Pahela Baishakh first day of the Bangla calender. Pahela Baishakh is celebrated in a festive manner in both Bangladesh and West Bengal. In Bangladesh Pahela Baishakh is a national holiday. The day falls on April 14 or 15.
Under the Mughals, land taxes were collected according to the Arabic or Hijri calendar. However, as the Hijri calendar is a lunar calendar, the agricultural year does not coincide with that of the fiscal. As a result, farmers felt hard-pressed to pay taxes out of season. In order to streamline the land tax system, the Mughal Emperor akbar ordered a reform of the calendar. Accordingly, Fatehullah Shirazi, a renowned scholar and astronomer, formulated the Bangla year on the basis of the lunar Hijri and Bangla solar calendars. The new Fasli San (crop year) was introduced on 10/11 March 1584, but was dated from Akbar's accession to the throne in 1556. The new year subsequently became known as bangabda or Bangla year.
Celebrations of Pahela Baishakh started from Akbar's reign. It was customary to clear up all dues on the last day of Chaitra. On the next day, or the first day of the new year, landlords would entertain their tenants with sweets. The occasion was marked by fairs and other festivities. In due course the occasion became part of domestic and social life, and turned into a day of merriment.
The main event of the day was to open a halkhata or updated book of accounts. This was wholly a financial affair. In villages, towns and cities, traders and businessmen closed their old account books and opened new ones on Pahela Baishakh. They used to invite their customers to share sweets and renew their business deals with them. This tradition is still maintained, especially by jewellers and grocers.
New year's festivities are closely linked to rural life in Bengal. On this day people make elaborate household cleaning and bathing. People bathe early in the morning and dress in clean and best clothes and visit public places, relatives, friends and neighbours.
Special foods are prepared to entertain guests. Baishakhi fairs are arranged in many parts of the country. Various agricultural products, traditional handicrafts, toys, cosmetics, and variety of foods and sweets are sold at these fairs. The fairs also provide entertainment, with singers and dancers staging JATRA, PALA GAN, KAVIGAN, jarigan, GAMBHIRA GAN, GAZIR GAN and alkap gan. They present folk songs as well as baul, marfati, murshidi and bhatYali songs. Narrative plays like laily-majnu, yusuf-zulekha and Radha-Krishva are staged. Among other attractions of these fairs are puppet shows and merry-go-rounds.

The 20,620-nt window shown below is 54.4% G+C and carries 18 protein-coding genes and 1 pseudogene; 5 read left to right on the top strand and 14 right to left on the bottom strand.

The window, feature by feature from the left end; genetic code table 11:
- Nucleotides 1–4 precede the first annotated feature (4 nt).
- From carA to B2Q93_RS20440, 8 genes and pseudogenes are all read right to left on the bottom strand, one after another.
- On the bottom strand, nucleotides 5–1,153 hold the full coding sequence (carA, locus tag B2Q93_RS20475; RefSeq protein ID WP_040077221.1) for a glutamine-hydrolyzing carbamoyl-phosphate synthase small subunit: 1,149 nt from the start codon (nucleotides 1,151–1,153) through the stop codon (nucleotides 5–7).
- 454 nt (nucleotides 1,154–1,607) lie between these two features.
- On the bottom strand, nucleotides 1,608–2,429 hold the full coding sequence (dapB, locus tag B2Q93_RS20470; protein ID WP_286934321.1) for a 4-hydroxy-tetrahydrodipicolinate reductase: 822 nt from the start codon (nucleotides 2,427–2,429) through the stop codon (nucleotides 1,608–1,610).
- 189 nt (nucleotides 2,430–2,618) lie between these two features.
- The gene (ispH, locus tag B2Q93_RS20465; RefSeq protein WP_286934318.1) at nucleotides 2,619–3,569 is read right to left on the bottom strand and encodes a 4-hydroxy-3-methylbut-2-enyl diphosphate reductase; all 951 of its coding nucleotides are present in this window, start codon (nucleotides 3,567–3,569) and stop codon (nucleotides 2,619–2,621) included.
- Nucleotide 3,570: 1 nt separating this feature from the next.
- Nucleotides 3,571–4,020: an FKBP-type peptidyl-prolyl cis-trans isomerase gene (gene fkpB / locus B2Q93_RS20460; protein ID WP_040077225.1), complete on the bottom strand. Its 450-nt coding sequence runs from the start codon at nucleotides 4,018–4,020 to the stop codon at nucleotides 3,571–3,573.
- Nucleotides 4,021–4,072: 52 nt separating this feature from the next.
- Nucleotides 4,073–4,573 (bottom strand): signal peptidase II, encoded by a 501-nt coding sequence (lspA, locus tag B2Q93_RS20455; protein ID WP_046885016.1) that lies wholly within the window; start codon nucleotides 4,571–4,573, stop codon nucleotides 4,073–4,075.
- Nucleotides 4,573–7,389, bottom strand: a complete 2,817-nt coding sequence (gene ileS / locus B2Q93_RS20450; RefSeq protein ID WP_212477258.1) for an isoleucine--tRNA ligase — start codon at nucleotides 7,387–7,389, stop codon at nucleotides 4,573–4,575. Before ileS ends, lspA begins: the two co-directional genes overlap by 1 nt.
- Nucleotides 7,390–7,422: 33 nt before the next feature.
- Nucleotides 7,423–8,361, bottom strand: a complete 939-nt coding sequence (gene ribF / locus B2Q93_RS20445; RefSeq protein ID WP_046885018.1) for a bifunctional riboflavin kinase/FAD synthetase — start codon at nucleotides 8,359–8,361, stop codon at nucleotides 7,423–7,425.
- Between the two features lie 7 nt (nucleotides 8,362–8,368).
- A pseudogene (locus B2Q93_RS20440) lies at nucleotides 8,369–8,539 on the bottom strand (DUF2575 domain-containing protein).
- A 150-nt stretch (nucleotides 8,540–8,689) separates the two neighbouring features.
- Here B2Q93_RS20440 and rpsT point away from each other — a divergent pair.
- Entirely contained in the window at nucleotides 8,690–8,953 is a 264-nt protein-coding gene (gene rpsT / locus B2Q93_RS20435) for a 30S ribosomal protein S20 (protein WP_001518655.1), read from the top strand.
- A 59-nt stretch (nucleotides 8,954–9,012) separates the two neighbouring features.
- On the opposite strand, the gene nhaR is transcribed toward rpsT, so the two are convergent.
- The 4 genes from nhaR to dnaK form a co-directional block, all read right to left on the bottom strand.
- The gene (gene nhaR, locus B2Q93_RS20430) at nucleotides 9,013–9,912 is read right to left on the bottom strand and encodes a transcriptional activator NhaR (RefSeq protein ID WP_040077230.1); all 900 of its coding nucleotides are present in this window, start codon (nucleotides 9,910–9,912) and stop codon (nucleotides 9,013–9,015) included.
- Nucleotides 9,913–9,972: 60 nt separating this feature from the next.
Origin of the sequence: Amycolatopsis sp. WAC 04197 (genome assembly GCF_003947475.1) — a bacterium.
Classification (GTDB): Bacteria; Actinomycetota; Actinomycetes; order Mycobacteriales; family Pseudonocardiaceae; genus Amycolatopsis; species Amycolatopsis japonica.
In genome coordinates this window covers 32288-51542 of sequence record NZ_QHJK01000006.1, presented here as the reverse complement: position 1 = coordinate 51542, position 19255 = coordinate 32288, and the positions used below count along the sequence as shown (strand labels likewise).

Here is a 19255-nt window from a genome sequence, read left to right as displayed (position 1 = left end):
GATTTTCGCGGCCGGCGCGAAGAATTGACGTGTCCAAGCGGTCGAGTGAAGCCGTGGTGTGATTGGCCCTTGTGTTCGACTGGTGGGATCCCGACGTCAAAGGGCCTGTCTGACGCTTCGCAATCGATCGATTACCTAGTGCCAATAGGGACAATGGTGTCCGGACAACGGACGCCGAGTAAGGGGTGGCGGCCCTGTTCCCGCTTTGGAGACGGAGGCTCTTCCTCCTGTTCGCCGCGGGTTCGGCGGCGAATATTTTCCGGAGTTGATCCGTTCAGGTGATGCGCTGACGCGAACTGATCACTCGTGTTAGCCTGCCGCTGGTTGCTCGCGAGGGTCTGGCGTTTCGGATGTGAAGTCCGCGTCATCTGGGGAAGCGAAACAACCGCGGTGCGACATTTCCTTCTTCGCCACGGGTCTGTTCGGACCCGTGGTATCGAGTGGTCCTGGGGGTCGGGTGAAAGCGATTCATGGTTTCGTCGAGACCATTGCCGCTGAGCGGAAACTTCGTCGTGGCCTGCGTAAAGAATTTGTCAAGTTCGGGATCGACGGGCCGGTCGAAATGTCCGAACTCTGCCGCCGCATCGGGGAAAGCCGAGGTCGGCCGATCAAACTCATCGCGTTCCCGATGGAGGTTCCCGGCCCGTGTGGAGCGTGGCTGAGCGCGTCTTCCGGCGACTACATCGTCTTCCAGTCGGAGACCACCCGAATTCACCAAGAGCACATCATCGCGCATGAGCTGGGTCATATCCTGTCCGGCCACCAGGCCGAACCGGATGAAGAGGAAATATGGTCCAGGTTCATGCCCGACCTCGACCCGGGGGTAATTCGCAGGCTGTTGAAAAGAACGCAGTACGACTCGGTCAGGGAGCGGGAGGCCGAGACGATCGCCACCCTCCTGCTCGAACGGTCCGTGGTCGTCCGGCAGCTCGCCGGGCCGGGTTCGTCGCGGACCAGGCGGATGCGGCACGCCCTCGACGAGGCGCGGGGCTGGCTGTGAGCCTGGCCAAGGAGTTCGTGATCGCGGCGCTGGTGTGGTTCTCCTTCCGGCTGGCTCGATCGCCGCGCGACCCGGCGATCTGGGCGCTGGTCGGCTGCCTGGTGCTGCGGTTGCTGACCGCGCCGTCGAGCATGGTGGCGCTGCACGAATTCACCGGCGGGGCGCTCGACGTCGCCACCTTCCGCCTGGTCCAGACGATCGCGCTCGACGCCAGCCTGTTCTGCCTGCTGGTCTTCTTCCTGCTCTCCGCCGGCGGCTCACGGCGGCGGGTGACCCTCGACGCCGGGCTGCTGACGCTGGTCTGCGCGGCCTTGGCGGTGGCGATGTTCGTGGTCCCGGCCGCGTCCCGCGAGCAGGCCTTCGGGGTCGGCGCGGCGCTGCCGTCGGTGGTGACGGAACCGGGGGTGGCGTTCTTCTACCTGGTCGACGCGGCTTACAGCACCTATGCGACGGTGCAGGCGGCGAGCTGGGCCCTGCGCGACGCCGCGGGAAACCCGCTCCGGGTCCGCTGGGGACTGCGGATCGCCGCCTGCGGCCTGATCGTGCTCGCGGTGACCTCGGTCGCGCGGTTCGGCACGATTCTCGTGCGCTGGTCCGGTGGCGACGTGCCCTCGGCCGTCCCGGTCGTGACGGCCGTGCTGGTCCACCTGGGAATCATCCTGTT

Many old festivals connected with new year's day are no longer practised. On the other hand, new festivals have been introduced. With the abolition of the zamindari system, festivals connected with the punya have disappeared. Kite flying in dhaka and bull racing in munshiganj used to be very colourful events. Among popular village games and sports include horse races, bullfights, cockfights, flying pigeons, boat racing and so on. Some Baishakhi festivals are quite regional, such as, bali or wrestling in Chittagong and gambhira song in Rajshahi.
Though agricultural in origins, the Pahela Baishakh festivities are now more marked in urban societies than in rural societies.'
The most colourful new year's day festival now takes place in Dhaka. Large numbers of people gather early in the morning under the banyan tree at Ramna Park where chhayanaut artistes open the day with Tagore's famous song, Eso he Baishakh eso eso (Come O Baishakh, come), welcoming Baishakh. A similar ceremony welcoming the new year is also held at the Institute of Fine Arts, university of dhaka.
Students and teachers of the Institute take out a colourful procession and parade round the campus. Social and cultural organisations celebrate the day with cultural programmes. Newspapers bring out special supplements. There are also special programmes on radio and television. [Sambaru Chandra Mohanta]